Grassalkovich Palace

Bratislava, Slovakia

The Grassalkovich Palace is the residence of the president of Slovakia. The building is a Rococo/late Baroque summer palace with a French garden. It was built in 1760 for Count Antal Grassalkovich, a Hungarian noble serving as the head of the Hungarian Chamber (a sort of ministry of economy and finance for the Kingdom of Hungary), by architect Anton Mayerhofer. It features many beautiful rooms and an impressive staircase. The chapel is decorated with frescoes by Joseph von Pichler.

The building became a center of Baroque musical life in Pozsony/Pressburg. Joseph Haydn premiered some of his works here. Count Grassalkovich also had his orchestra and his 'colleague', Prince Esterházy, used to 'lend' him his favorite conductor, Haydn. Grassalkovich was Maria Theresa's vassal, so the palace was used for various balls and parties of the Habsburg royal court. For example, it was Haydn who conducted the orchestra when Maria Theresa's daughter married Albert of Sachsen-Teschen, then governor of the Kingdom of Hungary (see Bratislava Castle). Ľudovít Štúr is said to have declared his love to Adela Ostrolúcka for the first time during a ball organized by archduke Stephen Francis Victor (Buda 14 September 1817 – Menton 19 February 1867), son of the Palatine, Joseph. The last owners of the palace before the end of Austria-Hungary were archduke Frederick of Teschen with his wife Isabella of Croy-Dülmen.

From 1919 the palace was occupied by the Territorial Military Command.

During the 1939–1945 period, the palace was adapted by Emil Belluš and became the seat of the president of the First Slovak Republic (i.e. of Jozef Tiso). During the Communist era, it was first (after 1945) the seat of the Council of Commissioners (also styled Corps of Plenipotentiaries), which was a quasi-government of Slovakia within Czechoslovakia. In 1950, the building was turned into the 'Klement Gottwald House of Pioneers and Youth' (Dom pionierov a mládeže Klementa Gottwalda), which was an activity center for Bratislava's schoolchildren, all of whom were so-called pioneers at that time. The schoolchildren caused extensive damage to the palace, and the necessary restoration only became possible following the transition from Communism in late 1989 with the Velvet Revolution.

After its reconstruction in the early 1990s, on 30 September 1996 the palace became the residence of Slovakia's president. Its once-large gardens are now a public park, complete with a statue of Bratislava-born composer Jan Nepomuk Hummel.

References:

Comments

Your name

Website (optional)



Details

Founded: 1760
Category: Palaces, manors and town halls in Slovakia

Rating

4.4/5 (based on Google user reviews)

User Reviews

Natalia K (2 years ago)
Beautiful building. Guards.
SACHIT VARMA (2 years ago)
The home to the Slovakian president. Pretty looking palace building! Immediately catches the eye and offers a great spot outside the campus for some pictures. Not sure if there is any kind of guided tours within the premises...but didn't see anyone going in either.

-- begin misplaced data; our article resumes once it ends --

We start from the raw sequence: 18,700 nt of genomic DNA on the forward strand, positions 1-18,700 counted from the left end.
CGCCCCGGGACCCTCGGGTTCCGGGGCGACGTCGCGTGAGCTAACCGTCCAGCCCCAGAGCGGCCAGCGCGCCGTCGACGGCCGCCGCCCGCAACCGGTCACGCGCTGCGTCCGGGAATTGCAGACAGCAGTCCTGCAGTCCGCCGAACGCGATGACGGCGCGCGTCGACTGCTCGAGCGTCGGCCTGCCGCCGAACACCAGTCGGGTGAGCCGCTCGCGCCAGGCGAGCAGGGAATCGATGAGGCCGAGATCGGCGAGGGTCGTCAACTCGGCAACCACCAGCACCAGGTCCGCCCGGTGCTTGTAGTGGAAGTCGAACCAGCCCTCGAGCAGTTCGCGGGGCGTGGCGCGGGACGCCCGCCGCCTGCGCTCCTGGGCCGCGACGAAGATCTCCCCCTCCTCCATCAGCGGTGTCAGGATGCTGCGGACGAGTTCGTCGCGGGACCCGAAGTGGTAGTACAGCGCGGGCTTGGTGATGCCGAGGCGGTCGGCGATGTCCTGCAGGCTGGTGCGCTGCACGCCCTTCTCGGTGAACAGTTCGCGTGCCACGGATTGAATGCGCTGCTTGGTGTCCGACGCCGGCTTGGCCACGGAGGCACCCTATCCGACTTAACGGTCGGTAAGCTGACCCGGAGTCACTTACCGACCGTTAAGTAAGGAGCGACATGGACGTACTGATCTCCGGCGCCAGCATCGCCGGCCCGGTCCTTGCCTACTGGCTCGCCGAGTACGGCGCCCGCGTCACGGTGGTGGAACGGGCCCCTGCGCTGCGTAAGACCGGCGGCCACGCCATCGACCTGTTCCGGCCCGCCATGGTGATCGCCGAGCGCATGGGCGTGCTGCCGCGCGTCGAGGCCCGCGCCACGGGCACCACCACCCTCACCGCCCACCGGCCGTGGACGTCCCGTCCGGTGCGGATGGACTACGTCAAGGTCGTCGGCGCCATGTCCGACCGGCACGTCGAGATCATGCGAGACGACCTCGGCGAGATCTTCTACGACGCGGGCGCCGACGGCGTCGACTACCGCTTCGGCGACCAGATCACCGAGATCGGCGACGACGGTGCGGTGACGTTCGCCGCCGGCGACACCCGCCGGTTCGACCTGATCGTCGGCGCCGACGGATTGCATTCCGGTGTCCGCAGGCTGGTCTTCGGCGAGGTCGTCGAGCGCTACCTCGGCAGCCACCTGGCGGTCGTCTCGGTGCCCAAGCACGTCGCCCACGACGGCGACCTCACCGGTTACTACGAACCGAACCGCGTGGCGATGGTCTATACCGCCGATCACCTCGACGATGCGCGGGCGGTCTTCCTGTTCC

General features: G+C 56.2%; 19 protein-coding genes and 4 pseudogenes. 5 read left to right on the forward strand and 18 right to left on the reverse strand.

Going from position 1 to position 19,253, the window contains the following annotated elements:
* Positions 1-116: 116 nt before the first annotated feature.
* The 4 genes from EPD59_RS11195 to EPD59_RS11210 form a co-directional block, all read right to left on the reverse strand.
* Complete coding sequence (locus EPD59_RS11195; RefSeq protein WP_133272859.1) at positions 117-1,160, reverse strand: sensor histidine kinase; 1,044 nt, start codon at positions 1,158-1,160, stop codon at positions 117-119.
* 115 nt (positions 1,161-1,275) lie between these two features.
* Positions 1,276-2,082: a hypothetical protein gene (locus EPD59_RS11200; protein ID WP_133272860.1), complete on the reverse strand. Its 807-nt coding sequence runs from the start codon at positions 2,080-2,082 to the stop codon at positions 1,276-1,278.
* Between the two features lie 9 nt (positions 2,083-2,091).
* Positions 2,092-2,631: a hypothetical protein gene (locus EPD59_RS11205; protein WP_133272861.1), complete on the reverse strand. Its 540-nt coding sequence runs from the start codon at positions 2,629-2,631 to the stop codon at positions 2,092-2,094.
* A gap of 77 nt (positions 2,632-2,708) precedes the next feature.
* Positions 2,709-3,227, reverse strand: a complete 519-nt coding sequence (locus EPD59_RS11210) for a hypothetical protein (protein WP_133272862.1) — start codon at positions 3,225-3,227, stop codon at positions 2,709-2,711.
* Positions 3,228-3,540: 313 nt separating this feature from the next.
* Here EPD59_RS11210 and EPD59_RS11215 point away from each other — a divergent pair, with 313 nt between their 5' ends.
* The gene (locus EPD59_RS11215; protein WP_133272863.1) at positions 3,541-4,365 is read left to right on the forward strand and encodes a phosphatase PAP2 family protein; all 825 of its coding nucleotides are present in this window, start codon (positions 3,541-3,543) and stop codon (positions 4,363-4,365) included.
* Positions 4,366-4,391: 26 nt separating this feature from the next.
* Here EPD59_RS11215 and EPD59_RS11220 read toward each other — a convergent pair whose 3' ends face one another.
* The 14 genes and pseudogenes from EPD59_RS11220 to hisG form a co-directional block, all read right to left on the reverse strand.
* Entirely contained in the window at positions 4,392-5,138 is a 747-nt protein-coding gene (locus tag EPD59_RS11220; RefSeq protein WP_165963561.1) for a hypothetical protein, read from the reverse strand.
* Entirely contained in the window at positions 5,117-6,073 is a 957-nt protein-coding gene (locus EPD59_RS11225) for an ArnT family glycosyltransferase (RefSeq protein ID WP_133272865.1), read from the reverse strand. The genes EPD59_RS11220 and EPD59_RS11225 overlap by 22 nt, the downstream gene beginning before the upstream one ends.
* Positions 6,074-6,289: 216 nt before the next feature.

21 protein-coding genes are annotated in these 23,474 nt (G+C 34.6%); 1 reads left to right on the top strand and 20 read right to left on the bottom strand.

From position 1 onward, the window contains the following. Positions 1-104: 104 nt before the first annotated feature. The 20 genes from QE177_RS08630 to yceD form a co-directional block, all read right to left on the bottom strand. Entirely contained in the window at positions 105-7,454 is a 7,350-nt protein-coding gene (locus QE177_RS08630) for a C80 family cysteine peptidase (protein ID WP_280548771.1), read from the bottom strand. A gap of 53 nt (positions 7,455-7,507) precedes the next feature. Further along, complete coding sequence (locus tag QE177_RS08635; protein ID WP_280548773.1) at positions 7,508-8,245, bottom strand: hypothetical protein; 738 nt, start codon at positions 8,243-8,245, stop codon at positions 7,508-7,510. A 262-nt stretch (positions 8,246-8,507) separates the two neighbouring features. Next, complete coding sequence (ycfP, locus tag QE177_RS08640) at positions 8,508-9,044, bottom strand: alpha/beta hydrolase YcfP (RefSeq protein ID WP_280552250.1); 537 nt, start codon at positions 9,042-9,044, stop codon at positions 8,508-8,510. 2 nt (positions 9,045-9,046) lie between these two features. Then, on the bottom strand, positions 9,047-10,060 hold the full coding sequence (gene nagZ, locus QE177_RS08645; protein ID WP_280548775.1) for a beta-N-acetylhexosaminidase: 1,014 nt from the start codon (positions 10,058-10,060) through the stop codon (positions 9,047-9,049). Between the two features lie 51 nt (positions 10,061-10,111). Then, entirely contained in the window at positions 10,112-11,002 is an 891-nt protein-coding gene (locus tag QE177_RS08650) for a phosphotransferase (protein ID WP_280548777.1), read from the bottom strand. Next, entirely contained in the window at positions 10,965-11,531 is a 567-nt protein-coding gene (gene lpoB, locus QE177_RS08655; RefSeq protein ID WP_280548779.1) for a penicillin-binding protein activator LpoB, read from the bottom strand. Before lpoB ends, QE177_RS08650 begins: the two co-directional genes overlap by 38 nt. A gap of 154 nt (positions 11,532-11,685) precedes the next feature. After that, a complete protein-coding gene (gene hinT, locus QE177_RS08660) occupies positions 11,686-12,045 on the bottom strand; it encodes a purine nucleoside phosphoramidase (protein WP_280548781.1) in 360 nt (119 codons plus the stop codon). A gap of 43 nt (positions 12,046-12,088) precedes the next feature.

Ferenc Lukács (2 years ago)
Very beautiful historical building! During night seems amazingly because of the lights.
Felix Nartey (2 years ago)
Nice piece of architecture and a very nice fountain in front.
Ethlynn W (2 years ago)
Great place to take a rest.
Powered by Google

Featured Historic Landmarks, Sites & Buildings

Historic Site of the week

Kisimul Castle

Dating from the 15th century, Kisimul is the only significant surviving medieval castle in the Outer Hebrides. It was the residence of the chief of the Macneils of Barra, who claimed descent from the legendary Niall of the Nine Hostages. Tradition tells of the Macneils settling in Barra in the 11th century, but it was only in 1427 that Gilleonan Macneil comes on record as the first lord. He probably built the castle that dominates the rocky islet, and in its shadow a crew house for his personal galley and crew. The sea coursed through Macneil veins, and a descendant, Ruari ‘the Turbulent’, was arrested for piracy of an English ship during King James VI’s reign in the later 16th century.

Heavy debts eventually forced the Macneil chiefs to sell Barra in 1838. However, a descendant, Robert Lister Macneil, the 45th Chief, repurchased the estate in 1937, and set about restoring his ancestral seat. It passed into Historic Scotland’s care in 2000.

The castle dates essentially from the 15th century. It takes the form of a three-storey tower house. This formed the residence of the clan chief. An associated curtain wall fringed the small rock on which the castle stood, and enclosed a small courtyard in which there are ancillary buildings. These comprised a feasting hall, a chapel, a tanist’s house and a watchman’s house. Most were restored in the 20th century, the tanist’s house serving as the family home of the Macneils. A well near the postern gate is fed with fresh water from an underground seam. Outside the curtain wall, beside the original landing-place, are the foundations of the crew house, where the sailors manning their chief’s galley had their quarters.